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Table 1 Thematic overview of funding proposals and stated rationale

From: The financial sustainability of the World Health Organization and the political economy of global health governance: a review of funding proposals

Reform proposal (s) and/or recommendations Key arguments for reform proposal (s)/ challenges/ risks
Theme 1: Predictability and Sustainability of Organizational Funding
Set higher member state ACs [29, 34,35,36]; Double the WHO’s overall budget, with ACs comprising at least 50% of budget within 5 years [53]
**Since the Biennium 2014–2015, WHO gained the power to approve the full budget, enabling strategic allocation of flexible resources [52]
Sustainable financing needed to address WHO’s capacity to respond and nation’s preparedness [54]
Member states reluctant to increase respective ACs and support increased VCs over ACs [36, 39, 50, 51]
Replace zero-nominal growth of ACs with zero-real growth policy [36, 39] Zero-nominal growth policy restricted WHO’s budget growth [13, 38, 39], increased WHO’s reliance on EBFs [40]
Attract new donors (foundations, emerging economies, private and commercial sector) to broaden funding source for WHO’s flexible and unearmarked funds [26, 28, 29] Tensions between financing from non-state actors/ private sector and WHO’s autonomy [34]; ‘trading off the soul of WHO’ [28]
Establish Ethics Committee to oversee WHO engagement with non-state actors [36] BRICS countries asked WHO to ensure supremacy of member states and manage conflict of interests [36]
Charge overhead to VCs [47] Might risk losing donors to other organizations [34]
Practice ‘currency hedging’ to manage currency risks [27]
Establish endowment fund, a multiyear financing framework, or use Robin Hood tax [27]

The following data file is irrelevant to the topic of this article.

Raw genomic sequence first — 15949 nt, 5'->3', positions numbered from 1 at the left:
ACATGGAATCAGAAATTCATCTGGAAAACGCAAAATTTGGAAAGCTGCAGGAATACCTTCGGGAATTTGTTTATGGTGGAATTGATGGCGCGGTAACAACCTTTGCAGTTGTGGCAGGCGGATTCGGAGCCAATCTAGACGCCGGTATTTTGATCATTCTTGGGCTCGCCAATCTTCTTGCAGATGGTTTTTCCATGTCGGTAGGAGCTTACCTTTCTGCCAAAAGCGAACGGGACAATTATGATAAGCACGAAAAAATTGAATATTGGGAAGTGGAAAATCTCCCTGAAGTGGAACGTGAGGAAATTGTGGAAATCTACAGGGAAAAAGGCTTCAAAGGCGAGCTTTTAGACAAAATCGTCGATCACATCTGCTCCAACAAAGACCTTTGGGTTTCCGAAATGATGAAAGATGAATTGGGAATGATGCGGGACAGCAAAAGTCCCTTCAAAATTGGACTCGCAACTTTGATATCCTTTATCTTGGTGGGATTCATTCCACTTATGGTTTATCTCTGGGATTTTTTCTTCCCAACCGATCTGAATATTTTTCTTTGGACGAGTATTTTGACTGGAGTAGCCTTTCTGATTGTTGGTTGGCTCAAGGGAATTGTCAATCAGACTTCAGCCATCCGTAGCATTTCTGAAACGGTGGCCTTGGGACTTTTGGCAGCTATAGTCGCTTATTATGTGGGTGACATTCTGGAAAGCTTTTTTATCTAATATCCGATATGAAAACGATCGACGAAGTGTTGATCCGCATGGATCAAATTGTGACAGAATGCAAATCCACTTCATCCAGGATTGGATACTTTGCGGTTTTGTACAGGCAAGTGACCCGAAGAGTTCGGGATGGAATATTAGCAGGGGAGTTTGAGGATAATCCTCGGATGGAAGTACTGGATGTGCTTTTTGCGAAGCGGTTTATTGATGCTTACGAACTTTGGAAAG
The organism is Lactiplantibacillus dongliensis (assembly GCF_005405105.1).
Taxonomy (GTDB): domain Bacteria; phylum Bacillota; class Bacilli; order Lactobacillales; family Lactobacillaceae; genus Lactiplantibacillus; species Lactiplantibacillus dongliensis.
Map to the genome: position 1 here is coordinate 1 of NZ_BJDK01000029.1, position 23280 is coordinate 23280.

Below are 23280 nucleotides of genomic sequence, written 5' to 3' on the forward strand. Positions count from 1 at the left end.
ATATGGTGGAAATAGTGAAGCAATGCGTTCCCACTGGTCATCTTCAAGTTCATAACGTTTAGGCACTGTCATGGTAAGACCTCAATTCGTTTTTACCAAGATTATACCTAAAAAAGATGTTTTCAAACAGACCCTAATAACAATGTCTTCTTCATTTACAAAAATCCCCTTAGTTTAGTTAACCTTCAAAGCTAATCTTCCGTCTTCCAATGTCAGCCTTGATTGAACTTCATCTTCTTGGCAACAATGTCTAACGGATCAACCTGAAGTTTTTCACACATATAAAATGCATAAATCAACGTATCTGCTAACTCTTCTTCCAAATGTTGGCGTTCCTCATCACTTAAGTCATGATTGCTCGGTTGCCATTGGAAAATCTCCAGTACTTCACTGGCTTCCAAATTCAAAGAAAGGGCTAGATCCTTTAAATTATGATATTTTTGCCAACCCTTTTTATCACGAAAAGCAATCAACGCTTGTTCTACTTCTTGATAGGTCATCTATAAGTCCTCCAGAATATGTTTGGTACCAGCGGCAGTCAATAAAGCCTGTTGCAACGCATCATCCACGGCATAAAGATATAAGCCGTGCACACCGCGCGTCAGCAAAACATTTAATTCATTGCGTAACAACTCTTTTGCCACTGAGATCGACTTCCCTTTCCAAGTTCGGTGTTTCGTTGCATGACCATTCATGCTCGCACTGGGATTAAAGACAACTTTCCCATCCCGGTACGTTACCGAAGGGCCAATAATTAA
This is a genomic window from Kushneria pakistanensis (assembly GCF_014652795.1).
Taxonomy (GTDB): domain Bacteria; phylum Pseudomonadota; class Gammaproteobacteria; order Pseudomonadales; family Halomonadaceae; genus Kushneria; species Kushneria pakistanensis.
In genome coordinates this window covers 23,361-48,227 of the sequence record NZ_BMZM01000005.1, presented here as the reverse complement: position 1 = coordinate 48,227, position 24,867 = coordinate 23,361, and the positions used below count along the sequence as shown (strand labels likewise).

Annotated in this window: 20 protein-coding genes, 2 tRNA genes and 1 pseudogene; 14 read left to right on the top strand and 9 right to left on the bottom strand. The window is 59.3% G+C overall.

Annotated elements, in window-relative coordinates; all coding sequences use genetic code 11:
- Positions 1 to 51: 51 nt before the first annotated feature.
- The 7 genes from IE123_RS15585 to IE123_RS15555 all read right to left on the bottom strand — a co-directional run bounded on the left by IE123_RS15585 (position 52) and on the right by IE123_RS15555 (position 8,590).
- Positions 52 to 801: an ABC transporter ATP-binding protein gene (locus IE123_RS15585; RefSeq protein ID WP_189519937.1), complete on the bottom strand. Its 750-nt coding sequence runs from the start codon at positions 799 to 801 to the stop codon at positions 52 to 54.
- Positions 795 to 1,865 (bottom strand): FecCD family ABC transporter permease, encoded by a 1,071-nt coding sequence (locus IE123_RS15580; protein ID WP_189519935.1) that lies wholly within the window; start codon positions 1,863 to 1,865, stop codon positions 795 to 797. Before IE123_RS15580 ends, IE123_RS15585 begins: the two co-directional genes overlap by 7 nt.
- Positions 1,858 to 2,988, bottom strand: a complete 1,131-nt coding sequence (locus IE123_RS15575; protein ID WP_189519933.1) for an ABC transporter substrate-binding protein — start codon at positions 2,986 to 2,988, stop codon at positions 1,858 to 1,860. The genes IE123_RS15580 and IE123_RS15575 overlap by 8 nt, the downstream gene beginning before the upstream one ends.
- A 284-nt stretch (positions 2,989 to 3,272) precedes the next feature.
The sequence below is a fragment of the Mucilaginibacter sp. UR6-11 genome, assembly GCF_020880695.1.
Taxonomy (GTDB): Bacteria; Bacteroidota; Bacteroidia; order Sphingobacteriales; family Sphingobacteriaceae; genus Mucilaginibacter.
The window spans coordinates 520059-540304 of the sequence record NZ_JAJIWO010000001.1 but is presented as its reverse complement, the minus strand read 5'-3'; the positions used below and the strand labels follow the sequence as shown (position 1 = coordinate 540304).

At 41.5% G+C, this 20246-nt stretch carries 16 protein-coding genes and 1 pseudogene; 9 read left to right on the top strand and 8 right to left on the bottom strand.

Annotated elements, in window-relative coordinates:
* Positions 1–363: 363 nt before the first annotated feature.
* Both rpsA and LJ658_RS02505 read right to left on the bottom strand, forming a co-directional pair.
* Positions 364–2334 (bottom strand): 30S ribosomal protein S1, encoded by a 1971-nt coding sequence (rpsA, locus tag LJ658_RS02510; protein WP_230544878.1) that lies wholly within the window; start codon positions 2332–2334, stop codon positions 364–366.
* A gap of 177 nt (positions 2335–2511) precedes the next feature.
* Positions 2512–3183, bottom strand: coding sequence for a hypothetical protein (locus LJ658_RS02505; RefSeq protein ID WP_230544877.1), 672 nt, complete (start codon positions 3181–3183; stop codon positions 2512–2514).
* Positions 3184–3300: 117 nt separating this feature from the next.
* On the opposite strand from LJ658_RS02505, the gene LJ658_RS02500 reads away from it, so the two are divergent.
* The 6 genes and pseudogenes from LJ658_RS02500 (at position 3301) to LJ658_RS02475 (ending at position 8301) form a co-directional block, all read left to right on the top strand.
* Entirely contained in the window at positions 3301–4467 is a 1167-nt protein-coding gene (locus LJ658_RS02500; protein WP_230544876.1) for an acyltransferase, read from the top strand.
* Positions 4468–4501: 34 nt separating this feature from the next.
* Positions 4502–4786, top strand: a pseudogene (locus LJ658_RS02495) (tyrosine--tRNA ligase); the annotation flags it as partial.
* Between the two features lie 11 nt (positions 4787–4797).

Theme 2: Improve Transparency and Accountability in (Financial) Governance
Increase transparency in disbursements of funds to WHO regional offices & disclose its utilization [26, 30, 34]
Build strategies for WHO’s rigorous external evaluations [27]
Establish independent governance committees on the lines of Independent Monitoring Board [56, 57] Towards transparency enhancement mechanisms [56]
Establish ‘WHO financing dialogue’ making the opaque process of multilateral negotiations more open and transparent, involving an inclusive discussion [43, 44] **In 2013, the World Health Assembly resolution 66(8) established the Financing dialogue [43] Member states skeptical over the procedures of establishing WHO financing dialogue [62]; BRICS countries support to financing dialogue [36]; financing dialogue is ‘smoke screen exercise’ without resolving Zero-nominal growth policy [44]
Theme 3: Organizational Function and Financial Autonomy
Narrow focus and concentrate resources on lesser health issues [61, 63, 66, 70]
Decentralized governance through smaller independent organizations to bring efficiency and optimal use of funds [46, 68]
Create discretionary fund’ for global health emergencies [26]
Convene regularly a new multi-stakeholder forum to address critical global health issues [28] This reform was argued as a way to better align WHO’s income and work [29, 43]
Greater autonomy for technical function of WHO through protected and adequate budget, with flexibility over its allocation [72]
Acquire greater independence from its largest donors in order to coordinate with Research and Development (R&D) actors [77]
Outsourcing of key activities, thus leveraging the expertise of global health organizations beyond WHO [67, 71,72,73]
Taxation of global resources and global activities to supplement WHO funding [68]